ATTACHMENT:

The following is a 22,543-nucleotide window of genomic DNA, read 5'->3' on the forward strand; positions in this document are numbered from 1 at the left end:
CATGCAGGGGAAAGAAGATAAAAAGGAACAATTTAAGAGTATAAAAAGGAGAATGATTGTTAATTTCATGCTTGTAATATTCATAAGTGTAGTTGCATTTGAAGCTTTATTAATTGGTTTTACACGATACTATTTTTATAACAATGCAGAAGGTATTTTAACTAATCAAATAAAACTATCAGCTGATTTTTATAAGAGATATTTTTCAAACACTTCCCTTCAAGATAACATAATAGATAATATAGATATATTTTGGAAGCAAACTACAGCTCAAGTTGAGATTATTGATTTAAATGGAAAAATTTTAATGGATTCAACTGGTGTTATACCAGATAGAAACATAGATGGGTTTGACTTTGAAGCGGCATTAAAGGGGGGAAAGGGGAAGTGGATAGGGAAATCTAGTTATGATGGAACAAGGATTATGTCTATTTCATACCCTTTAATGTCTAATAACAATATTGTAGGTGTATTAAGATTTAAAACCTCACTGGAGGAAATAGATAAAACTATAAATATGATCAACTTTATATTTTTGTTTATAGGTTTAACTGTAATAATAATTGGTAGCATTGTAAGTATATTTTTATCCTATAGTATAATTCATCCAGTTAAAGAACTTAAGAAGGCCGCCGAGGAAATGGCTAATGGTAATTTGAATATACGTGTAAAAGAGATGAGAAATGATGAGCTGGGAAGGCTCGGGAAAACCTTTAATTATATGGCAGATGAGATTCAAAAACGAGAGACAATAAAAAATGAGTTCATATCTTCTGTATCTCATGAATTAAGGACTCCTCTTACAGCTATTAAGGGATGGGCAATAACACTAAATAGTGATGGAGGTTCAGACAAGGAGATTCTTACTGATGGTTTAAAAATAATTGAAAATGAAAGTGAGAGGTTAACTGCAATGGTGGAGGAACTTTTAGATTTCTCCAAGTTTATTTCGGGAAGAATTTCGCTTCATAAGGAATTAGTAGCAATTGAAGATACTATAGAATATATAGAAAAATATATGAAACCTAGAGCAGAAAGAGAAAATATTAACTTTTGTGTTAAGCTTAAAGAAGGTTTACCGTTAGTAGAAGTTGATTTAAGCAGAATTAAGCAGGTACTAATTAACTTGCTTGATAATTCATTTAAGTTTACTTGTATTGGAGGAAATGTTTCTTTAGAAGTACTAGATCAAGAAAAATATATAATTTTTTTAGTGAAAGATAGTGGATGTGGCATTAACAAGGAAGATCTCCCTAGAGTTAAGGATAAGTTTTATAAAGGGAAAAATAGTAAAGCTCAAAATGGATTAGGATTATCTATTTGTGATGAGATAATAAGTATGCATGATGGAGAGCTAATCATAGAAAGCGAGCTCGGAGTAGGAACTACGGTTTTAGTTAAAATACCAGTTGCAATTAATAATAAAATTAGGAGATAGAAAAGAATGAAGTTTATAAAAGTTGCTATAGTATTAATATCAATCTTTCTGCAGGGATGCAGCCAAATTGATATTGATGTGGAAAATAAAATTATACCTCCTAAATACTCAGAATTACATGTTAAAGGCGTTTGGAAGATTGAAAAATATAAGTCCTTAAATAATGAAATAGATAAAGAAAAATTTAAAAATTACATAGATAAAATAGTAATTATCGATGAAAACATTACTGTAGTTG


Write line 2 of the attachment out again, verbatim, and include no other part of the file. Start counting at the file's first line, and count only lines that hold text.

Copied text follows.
CATGCAGGGGAAAGAAGATAAAAAGGAACAATTTAAGAGTATAAAAAGGAGAATGATTGTTAATTTCATGCTTGTAATATTCATAAGTGTAGTTGCATTTGAAGCTTTATTAATTGGTTTTACACGATACTATTTTTATAACAATGCAGAAGGTATTTTAACTAATCAAATAAAACTATCAGCTGATTTTTATAAGAGATATTTTTCAAACACTTCCCTTCAAGATAACATAATAGATAATATAGATATATTTTGGAAGCAAACTACAGCTCAAGTTGAGATTATTGATTTAAATGGAAAAATTTTAATGGATTCAACTGGTGTTATACCAGATAGAAACATAGATGGGTTTGACTTTGAAGCGGCATTAAAGGGGGGAAAGGGGAAGTGGATAGGGAAATCTAGTTATGATGGAACAAGGATTATGTCTATTTCATACCCTTTAATGTCTAATAACAATATTGTAGGTGTATTAAGATTTAAAACCTCACTGGAGGAAATAGATAAAACTATAAATATGATCAACTTTATATTTTTGTTTATAGGTTTAACTGTAATAATAATTGGTAGCATTGTAAGTATATTTTTATCCTATAGTATAATTCATCCAGTTAAAGAACTTAAGAAGGCCGCCGAGGAAATGGCTAATGGTAATTTGAATATACGTGTAAAAGAGATGAGAAATGATGAGCTGGGAAGGCTCGGGAAAACCTTTAATTATATGGCAGATGAGATTCAAAAACGAGAGACAATAAAAAATGAGTTCATATCTTCTGTATCTCATGAATTAAGGACTCCTCTTACAGCTATTAAGGGATGGGCAATAACACTAAATAGTGATGGAGGTTCAGACAAGGAGATTCTTACTGATGGTTTAAAAATAATTGAAAATGAAAGTGAGAGGTTAACTGCAATGGTGGAGGAACTTTTAGATTTCTCCAAGTTTATTTCGGGAAGAATTTCGCTTCATAAGGAATTAGTAGCAATTGAAGATACTATAGAATATATAGAAAAATATATGAAACCTAGAGCAGAAAGAGAAAATATTAACTTTTGTGTTAAGCTTAAAGAAGGTTTACCGTTAGTAGAAGTTGATTTAAGCAGAATTAAGCAGGTACTAATTAACTTGCTTGATAATTCATTTAAGTTTACTTGTATTGGAGGAAATGTTTCTTTAGAAGTACTAGATCAAGAAAAATATATAATTTTTTTAGTGAAAGATAGTGGATGTGGCATTAACAAGGAAGATCTCCCTAGAGTTAAGGATAAGTTTTATAAAGGGAAAAATAGTAAAGCTCAAAATGGATTAGGATTATCTATTTGTGATGAGATAATAAGTATGCATGATGGAGAGCTAATCATAGAAAGCGAGCTCGGAGTAGGAACTACGGTTTTAGTTAAAATACCAGTTGCAATTAATAATAAAATTAGGAGATAGAAAAGAATGAAGTTTATAAAAGTTGCTATAGTATTAATATCAATCTTTCTGCAGGGATGCAGCCAAATTGATATTGATGTGGAAAATAAAATTATACCTCCTAAATACTCAGAATTACATGTTAAAGGCGTTTGGAAGATTGAAAAATATAAGTCCTTAAATAATGAAATAGATAAAGAAAAATTTAAAAATTACATAGATAAAATAGTAATTATCGATGAAAACATTACTGTAGTTG